“The term I have come to really like is ‘the pursuit of technical excellence’,” says the 2021 New Zealand Winegrowers fellow, whose work with Montana and then Pernod Ricard saw him play an integral role in wine research, including the multi-million-dollar Sauvignon Blanc programme that transformed the industry’s understanding of its key export variety.
The project “laid the foundation for New Zealand’s reputation as having expertise with scientific knowledge, as well as expertise in growing the grapes and making the wine”, he says.
Andy was also involved in the more recent Pinot Noir project - Breaking the quality-productivity seesaw in wine grape production - was a lead science adviser for the scientific and technical research programme in the New Zealand Lighter Wines initiative, and spent a decade on both the New Zealand Winegrowers research committee and the Marlborough Research Centre board.
His drive for better wine science saw him involved in the design of the Bragato Research Institute research winery and its custom-design micro-fermentation tanks. Meanwhile Andy’s passion for conservation is at play in the vines as well, as Chair of the Marlborough Falcon Conservation Trust and long-time member of the Marlborough Biodiversity Forum.
That illustrious and industrious wine journey began in 1982, when the just-graduated plant-ecologist applied for a role as trainee winemaker with Montana in Marlborough, where grapes were still pretty thin on the ground.
He swatted up on cool climate winemaking, got the job, and within six years was responsible for the company’s sparkling wines, including the beginning of a “wonderful” association with Deutz.
Andy also oversaw the development of Brancott’s ‘Letter’ series of wines and produced a trophy-winning Chardonnay from hand-harvested and whole bunch pressed grapes, after lobbying for the chance to do so. By the early 1990s Andy was Senior Winemaker in Marlborough, responsible for a big chunk of New Zealand’s leading wine export, Marlborough Sauvignon Blanc. Then in 1997, he was awarded White Winemaker of the Year at the International Wine Challenge in London.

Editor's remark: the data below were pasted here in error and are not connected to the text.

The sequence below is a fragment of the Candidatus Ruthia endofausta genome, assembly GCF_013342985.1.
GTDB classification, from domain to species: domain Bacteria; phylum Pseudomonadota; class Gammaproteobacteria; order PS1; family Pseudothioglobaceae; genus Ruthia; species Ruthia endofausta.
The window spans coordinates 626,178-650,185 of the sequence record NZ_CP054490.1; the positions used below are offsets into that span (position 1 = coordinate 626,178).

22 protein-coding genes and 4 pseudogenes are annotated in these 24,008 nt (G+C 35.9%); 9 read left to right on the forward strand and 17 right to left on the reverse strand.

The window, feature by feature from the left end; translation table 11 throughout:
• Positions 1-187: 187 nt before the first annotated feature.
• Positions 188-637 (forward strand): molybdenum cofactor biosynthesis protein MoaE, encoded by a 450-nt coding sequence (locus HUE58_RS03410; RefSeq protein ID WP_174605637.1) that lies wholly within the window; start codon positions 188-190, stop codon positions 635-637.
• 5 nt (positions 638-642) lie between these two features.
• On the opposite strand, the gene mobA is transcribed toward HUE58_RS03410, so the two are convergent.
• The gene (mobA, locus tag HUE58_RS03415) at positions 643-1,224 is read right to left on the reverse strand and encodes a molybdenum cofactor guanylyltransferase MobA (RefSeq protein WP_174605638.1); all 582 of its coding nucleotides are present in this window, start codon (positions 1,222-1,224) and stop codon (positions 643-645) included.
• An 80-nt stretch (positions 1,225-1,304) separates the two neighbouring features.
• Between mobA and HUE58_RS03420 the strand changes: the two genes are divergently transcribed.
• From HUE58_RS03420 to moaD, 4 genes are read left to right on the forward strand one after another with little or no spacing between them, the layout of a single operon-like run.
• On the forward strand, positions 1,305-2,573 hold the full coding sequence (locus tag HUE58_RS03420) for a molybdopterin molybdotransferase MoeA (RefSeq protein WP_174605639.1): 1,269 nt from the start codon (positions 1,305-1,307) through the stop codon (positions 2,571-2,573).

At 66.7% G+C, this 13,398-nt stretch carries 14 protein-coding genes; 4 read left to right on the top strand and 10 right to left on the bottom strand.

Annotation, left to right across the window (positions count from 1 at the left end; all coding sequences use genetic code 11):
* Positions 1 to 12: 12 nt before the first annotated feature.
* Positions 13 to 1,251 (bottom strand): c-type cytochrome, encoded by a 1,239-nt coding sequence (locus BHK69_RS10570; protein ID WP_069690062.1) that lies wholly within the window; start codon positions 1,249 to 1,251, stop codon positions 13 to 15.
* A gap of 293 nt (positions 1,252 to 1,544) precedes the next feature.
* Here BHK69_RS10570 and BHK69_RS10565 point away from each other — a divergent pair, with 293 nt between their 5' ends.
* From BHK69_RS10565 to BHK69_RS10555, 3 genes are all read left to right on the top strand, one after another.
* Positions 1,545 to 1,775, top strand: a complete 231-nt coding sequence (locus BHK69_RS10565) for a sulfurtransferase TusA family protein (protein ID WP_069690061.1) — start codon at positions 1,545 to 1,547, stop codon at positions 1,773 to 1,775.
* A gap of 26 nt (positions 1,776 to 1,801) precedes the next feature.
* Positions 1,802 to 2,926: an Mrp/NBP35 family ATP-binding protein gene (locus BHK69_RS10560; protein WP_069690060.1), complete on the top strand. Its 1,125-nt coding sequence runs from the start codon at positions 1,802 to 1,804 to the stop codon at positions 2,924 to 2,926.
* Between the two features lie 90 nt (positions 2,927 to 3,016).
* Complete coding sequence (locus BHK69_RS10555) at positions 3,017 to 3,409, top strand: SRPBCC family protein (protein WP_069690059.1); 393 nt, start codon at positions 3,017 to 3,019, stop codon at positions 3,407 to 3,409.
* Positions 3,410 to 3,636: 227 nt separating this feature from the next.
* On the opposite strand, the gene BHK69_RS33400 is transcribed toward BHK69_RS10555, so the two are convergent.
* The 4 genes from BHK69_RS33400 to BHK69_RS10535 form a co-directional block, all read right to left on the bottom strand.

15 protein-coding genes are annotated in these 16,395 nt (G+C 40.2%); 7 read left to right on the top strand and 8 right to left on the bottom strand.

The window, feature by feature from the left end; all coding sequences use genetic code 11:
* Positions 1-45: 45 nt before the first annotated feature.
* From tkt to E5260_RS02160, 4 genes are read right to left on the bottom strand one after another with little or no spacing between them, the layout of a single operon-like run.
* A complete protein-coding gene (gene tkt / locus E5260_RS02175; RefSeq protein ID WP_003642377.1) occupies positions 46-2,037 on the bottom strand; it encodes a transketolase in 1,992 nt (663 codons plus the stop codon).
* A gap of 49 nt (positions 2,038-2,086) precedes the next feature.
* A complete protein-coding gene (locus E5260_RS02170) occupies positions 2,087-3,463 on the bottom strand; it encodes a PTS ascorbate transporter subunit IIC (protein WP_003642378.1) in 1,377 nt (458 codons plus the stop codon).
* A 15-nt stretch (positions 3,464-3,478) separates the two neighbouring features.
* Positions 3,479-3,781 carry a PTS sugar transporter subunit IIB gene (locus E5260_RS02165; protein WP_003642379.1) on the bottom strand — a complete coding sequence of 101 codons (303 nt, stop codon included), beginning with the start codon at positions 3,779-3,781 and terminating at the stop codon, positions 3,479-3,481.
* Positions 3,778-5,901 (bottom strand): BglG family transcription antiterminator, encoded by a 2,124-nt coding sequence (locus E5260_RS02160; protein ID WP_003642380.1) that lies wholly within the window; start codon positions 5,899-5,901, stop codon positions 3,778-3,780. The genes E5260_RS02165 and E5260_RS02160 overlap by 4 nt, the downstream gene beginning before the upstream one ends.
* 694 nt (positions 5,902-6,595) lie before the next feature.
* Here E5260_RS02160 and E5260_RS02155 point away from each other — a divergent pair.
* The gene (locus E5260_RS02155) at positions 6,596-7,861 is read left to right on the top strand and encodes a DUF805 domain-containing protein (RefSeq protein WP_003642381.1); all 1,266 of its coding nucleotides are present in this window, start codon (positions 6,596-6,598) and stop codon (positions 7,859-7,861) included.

In 2001, Andy became Montana’s Research and Development and Technical Services Manager, as the company took a science-based approach to doing better, allowing him to indulge a passion for using knowledge to grow opportunities.
He’s grateful to his “wonderful wife” Bev and three kids, who accepted that he’d disappear for nearly four months of every year, either through vintage or international travel. He’s also “extremely grateful” that Montana, and then Pernod Ricard, adopted an “incredibly generous” approach to research, yielding gains for the company and the wider industry.
During the Sauvignon Blanc Project, Pernod Ricard had the “foresight” to realise the research provided a valuable foundation that they could build on, extending the trials and results to grow the company’s understanding, giving them the ability to “dial up and down” flavour in Sauvignon Blanc naturally, says Andy.
That came down to tapping into Marlborough’s natural attributes, the impact of viticultural management, the relationship between machine or hand harvesting and thiols, and the importance of yeast management. “We developed an understanding of those four areas and that put Pernod into a highly recognised leadership role in New Zealand and around the world,” he says.
Research is expensive, but it’s also an investment, “and you have to think carefully in advance and engage with people beyond your own circles”, Andy says. “Whatever you do, you will never employ all the brightest people. If you want to do the best, you have to be partnering with the best.”
An open mind has been key to the success of New Zealand’s research programmes, along with research relationships around the world, he says. “I got a thrill out of engaging with the best people.”
Andy left Pernod Ricard in late 2019, and these days consults to wine companies with a research focus, while spending more time indulging his love of conservation, including on the falcon trust, which breeds and rehabilitates kārearea.
Ask Andy his favourite wine, and you’ll likely hear more about what the land was like, how it was managed, and how a conversation with a winemaker he respects revealed all the things they’d like to try next time to make it better. “That is the wine I most enjoy, because it’s about the people and the knowledge and how they bring that together.”
This story was first published in New Zealand Winegrower magazine issue 131 and is republished with permission.